Health experts are raising concerns about Alberta’s low flu vaccine uptake and an Alberta pediatrician says there needs to be better messaging from the province about vaccines.
The latest data released by Alberta Health indicates that only 20.5 per cent of Albertans have rolled up their sleeves for the annual flu shot.
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The Alberta Children’s Hospital remains an extremely busy place, with a surge in children with respiratory illnesses – including influenza, COVID-19 and RSV.
“Right now, influenza is driving our hospital admissions and our ICU stays,” said Dr. Cora Constantinescu, a pediatric infectious disease specialist at Alberta Children’s Hospital, said.
“We see how healthy, athletic kids are brought down with this virus and the different bacterial infections you can get once you have the flu, because we know that also makes you susceptible to secondary bacterial infection.”
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According to provincial data, only 12 percent of children between the ages of six months and four years have been vaccinated. The rate is 11.3 percent for five-to-nine-year-old children and 10.4 percent for 10-to-14-year-old children.
“I think it’s very low,” Constantinescu said. “I would like to see it go up.
“Usually we’re around 30 percent in any year, but this year is a really bad year for flu and I sometimes wonder if maybe we’ve called wolf too many times in the last few years.”
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Constantinescu said the low vaccination rate could be because the flu has not been serious in recent years, or because parents are tired of getting themselves and their children vaccinated.
“They are tired of being afraid. They are tired of being afraid of some disease that is crippling them and a real threat to their children.
“I feel that way. I just don’t want to think about it, but when we don’t think about it, we don’t do it.”
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Constantinescu recommends wearing a mask, keeping kids home when they’re sick, and making sure kids are up to date on routine vaccines.
“The other immunizations too. Streptococcus pneumonia, which is pneumococcus, we see a lot of activity from that,” she said.
“Consider wearing a mask. It’s not forever.
“My children are now at school with masks because I have to be at the hospital, so I have to be healthy. We have vulnerable people in our household. We are trying to reduce the number of diseases we get.”
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She said there are many things parents can do to help children stay healthy.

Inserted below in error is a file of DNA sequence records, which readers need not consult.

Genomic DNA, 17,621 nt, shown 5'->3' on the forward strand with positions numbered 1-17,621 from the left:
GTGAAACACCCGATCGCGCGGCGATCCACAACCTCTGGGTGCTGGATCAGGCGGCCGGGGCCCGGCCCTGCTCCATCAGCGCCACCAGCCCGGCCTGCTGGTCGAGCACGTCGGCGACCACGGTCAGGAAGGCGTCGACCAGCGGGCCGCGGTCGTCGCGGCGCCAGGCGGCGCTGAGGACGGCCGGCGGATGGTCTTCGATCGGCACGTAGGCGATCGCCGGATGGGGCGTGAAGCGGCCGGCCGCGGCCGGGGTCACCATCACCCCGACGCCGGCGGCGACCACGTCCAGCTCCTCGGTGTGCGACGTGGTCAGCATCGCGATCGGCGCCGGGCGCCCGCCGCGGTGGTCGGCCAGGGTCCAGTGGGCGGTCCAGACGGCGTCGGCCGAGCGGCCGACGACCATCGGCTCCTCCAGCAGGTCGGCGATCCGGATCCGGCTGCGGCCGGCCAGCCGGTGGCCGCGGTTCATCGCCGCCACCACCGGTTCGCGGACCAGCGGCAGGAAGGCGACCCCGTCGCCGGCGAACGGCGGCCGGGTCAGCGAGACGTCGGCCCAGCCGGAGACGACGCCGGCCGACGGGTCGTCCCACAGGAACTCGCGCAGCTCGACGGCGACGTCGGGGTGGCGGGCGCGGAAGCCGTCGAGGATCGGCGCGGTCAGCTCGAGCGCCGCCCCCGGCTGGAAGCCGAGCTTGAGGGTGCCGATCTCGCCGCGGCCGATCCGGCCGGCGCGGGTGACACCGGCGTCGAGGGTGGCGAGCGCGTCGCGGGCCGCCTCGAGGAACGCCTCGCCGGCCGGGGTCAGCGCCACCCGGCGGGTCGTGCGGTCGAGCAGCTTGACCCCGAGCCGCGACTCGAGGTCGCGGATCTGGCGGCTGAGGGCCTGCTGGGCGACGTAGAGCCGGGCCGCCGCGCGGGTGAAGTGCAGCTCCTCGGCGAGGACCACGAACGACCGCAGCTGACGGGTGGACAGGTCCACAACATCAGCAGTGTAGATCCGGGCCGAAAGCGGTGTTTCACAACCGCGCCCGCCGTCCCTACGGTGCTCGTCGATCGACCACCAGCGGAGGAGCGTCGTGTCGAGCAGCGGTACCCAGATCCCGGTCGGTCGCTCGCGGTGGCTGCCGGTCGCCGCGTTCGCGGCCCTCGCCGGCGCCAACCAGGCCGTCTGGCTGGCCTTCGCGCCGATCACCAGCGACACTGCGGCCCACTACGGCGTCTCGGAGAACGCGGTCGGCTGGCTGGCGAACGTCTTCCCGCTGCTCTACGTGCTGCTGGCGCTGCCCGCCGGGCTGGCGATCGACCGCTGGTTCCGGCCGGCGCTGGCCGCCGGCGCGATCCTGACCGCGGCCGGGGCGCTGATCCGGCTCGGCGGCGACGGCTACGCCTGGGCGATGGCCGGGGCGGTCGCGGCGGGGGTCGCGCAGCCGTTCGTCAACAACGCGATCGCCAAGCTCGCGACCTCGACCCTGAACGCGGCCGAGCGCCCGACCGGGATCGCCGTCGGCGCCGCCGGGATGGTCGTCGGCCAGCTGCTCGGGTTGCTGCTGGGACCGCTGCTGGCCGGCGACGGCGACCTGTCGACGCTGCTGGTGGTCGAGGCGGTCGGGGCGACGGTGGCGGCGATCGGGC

“This is not one solution. There are things we can do so that we don’t send our children there unprotected, which is unfortunately what many parents are doing right now,” said Constantinescu.
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Dr. Tehseen Ladha, an assistant professor of pediatrics at the University of Alberta Hospital, says the prime minister has a moral and responsibility to ensure there is awareness of available vaccines for children. Ladha said the majority of children admitted to the hospital were not vaccinated.
“The public health messaging in this province has been a consistent failure throughout the pandemic.
“I have families asking me all the time how they can protect their children, and even families who don’t even know the COVID vaccine is available for the younger age groups,” Lahda said.
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Last week, Alberta’s new chief medical officer of health wrote a letter to parents warning them of a flu season that “could be worse than we’ve seen in years.”
Dr. Mark Joffe said this season’s flu vaccine offers protection against H3N2, the most common flu strain in Alberta right now.
“Flu vaccines are safe, effective and offer the best defense against serious illness,” Joffe said in the letter.
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Data shows that 57 per cent of Albertans aged 65 and over have received a flu shot.
According to the Public Health Agency of Canada, from November 13 to November 19, flu activity continued to increase sharply.
The report says “supervisory indicators are increasing and all are above expected levels typical of this time of year.”
The highest cumulative hospitalization rates are among children under five years of age and adults 65 years and older.
Anyone over the age of six months can receive a free flu shot in Alberta. To book a vaccination appointment, click here.
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